Good evening, good sir or madam. As the foremost expert on North American celebrities who are also fans of teams in the EPL, I face a quandary. As you know, Leicester City sit atop the EPL standings to the delight of many and largely because their Italian coach throws the team pizza parties when not ordering the striker to not practice finishing. You rightly ask: if this team is successful, then why has Drake, the Canadian rapper who constantly gets unexpectedly sexually assaulted (twerked upon sans consent) in music videos, not yet taken a picture with them?
Luckily, in pouring over results from a prior study, I believe that I have found the answer to said question. And learned quite a bit about Drake’s true allegiances. Continue reading “A Scientific Inquiry into the EPL Fandom of one Rapper “Drake”” »
Sporps writing today. Bloody hell. In February, SB Nation published and then deleted a detailed feature on Brian Holtzclaw, the cop convicted of several counts of rape. The story suffered from a fatal flaw: the desire to humanize a serial rapist and abuser of public trust by detailing the convicted rapist’s past sporting accomplishments. The attempts to a) possibly explain his atrocious actions and/or b) cast doubt on his guilty were less than half-hearted – they were insulting to anyone with a brain. Of course his family doesn’t think he’s guilty. Lots of athletes suffer injuries, and concussions, and don’t get drafted by the NFL, and don’t prey sexually on the weak under the color of law.
Yet this got me thinking more generally about sports writing, reporting, and a recent feature on Adam Johnson. Continue reading “The Flaws of a Fallen Angel Narrative” »
It’s sad when a relationship ends, even when you’ve been with a defensive rooster of a man who seemed iconoclastic at first but has withered in conviction with age. A serious late season charge could still save Louis Van Gaal’s job at United, but with Mou lurking and Woodward silent, the writing seems to be on the wall.
Or, rather, in the British dailies. Continue reading “When We Knew that LVG had just Kissed Death as United Coach” »
No, your eyes do not deceive you. Yesterday, Manchester United played at Old Trafford and went head-to-head with the Pep Guardiola castaway player reclamation project aka Barney Ronay’s beautiful dark twisted fantasy aka Stoke City. Manchester United score goals and won.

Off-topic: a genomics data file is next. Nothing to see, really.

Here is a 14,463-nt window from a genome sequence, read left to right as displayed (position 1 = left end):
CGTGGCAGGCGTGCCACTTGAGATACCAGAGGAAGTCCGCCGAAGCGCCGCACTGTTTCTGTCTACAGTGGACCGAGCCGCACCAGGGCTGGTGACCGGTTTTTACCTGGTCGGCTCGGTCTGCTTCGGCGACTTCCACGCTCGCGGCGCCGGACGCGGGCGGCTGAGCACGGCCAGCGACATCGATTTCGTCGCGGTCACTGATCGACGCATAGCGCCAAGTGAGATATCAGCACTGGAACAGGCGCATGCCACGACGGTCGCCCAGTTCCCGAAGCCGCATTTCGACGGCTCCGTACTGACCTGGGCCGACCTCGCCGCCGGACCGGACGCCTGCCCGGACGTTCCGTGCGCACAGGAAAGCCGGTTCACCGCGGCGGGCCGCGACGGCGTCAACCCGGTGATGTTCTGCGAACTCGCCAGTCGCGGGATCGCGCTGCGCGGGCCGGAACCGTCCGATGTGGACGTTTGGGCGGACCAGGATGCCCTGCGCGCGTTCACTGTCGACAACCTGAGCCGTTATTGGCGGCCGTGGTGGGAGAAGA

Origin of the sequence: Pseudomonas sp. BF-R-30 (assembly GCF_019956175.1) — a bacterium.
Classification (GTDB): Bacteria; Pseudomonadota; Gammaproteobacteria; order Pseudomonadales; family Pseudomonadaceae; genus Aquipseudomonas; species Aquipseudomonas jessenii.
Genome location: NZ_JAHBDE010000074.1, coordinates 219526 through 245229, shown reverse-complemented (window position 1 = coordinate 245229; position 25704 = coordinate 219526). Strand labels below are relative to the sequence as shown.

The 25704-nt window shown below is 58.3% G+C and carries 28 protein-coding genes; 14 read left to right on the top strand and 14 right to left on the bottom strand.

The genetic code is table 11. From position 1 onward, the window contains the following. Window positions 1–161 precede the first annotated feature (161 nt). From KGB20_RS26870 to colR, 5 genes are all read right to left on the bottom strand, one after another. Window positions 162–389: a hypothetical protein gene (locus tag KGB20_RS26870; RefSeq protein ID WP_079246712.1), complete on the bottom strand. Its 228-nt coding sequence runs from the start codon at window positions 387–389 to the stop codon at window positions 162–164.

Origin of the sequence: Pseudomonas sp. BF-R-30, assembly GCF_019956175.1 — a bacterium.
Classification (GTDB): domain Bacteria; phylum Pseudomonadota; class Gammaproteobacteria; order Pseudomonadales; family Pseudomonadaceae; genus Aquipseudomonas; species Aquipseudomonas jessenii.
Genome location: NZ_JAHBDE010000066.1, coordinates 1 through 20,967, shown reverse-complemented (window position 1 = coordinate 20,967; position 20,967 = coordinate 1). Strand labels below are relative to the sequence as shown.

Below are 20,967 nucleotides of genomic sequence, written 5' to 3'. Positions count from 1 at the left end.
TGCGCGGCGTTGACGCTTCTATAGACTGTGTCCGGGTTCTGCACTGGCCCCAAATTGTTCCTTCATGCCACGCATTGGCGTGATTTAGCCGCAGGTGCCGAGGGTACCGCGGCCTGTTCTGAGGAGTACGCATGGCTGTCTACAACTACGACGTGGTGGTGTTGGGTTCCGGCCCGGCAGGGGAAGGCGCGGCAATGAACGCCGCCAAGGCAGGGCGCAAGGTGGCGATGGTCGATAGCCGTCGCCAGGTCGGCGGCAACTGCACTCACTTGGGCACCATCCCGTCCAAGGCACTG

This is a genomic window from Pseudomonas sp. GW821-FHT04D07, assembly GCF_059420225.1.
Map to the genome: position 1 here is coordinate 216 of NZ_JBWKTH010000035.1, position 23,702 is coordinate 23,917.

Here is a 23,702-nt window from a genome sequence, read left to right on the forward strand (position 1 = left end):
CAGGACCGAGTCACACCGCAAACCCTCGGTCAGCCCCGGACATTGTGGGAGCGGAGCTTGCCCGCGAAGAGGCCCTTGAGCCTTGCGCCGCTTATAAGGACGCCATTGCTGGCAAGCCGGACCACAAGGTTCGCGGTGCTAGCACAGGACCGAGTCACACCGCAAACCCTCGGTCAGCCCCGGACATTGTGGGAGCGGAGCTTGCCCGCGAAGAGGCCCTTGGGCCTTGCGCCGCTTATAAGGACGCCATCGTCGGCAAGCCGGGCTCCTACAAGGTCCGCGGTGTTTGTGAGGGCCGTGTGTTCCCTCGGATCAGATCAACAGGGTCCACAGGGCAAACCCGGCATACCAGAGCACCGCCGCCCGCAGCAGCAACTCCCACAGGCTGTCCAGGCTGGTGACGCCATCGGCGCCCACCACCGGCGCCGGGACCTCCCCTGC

This surprised many. Continue reading “Manchester United Comfortably Beats a Decent Team” »
Transfer. But what would it even look like, you ask? Trans fur, in my estimation, would be just like any other fur, of equal value to society as non-trans fur, and would not invite your queries into said fur’s past history and does not appreciate your biologically deterministic conflation of gender and sex. I also don’t appreciate any of the un-kind words you’ve said recently about trans fat. Continue reading “Avant Garde Premier League Transfer Day (Not) Live Blog of Associations” »
I’m a big fan of Guardian columnist Barney Ronay. Yes, his last names sounds uncomfortably similar to Rooney, but nobody’s perfect. Still, his most recent column on Liverpool FC with the angle that “committee results in incoherent plan and bad signings” struck me as a bit off the mark. In sum, two much bigger picture issues cloud the horizon for the Scousers. Continue reading “Liverpool FC: More than a Committee of Issues” »
This past week, I watched Leicester City play soccer. I had read and heard quite a bit about them. They are successful at football. Despite barely avoiding relegation and not re-signing Esteban Cambiasso, they’d led the league at various times this past season. People say the new EPL TV deal means smaller clubs can now offer big wages to keep their established EPL stars, messing up the established hierarchy.
So I saw them play Aston Villa to a 1:1 draw. And what stuck out to me were the two posts of Leicester’s own goal. Continue reading “Leicester City and the Little Things” »
This may shock you, but, for a time, Fernando Torres played soccer exceptionally well. Even before he signed for Liverpool FC and rocked the back of nets in England, he scored some absolute screamers as a youth for Atletico de Madrid and became known as Barcelona’s bogeyman. He became a Champion of Europe with Spain in 2008 and then won a World Cup. However, on a cold winter’s day in January of 2011, Liverpool sold him for a fortune for Chelsky.
And he’s never been the same. Continue reading “The Sadness and Darkness of Entropy, or “The Inevitable Decline of Fernando Torres & Falcao”” »
The Guardian has reported that the Premier League has refused to adopt even a voluntary version of the NFL’s so-called “Rooney Rule”, whereby at least one minority candidate must be interviewed for every open coaching position. This is sad because talented and smart guys like Clarence Seedorf often get overlooked or pushed out the door too early to make way for the Pippo Inzaghis of the world.
One thing that also bugs me about this non-decision, though, is the circular justification. But I’m also annoyed by a certain acronym used in this debate. Continue reading “Who’s to BLAME for the lack of Rooney Rule in the EPL?” »
The other day I was reading The King in Yellow, a collection of macabre short stories, and thought of Chelsea Football Club. In The King in Yellow, the early stories revolve around a mythical and fatal play. Any individual who dares to read said play dies by Act II.
And this brought to mind Mourinho’s Act III as Blues manager. Continue reading “Chelsea’s King in Yellow” »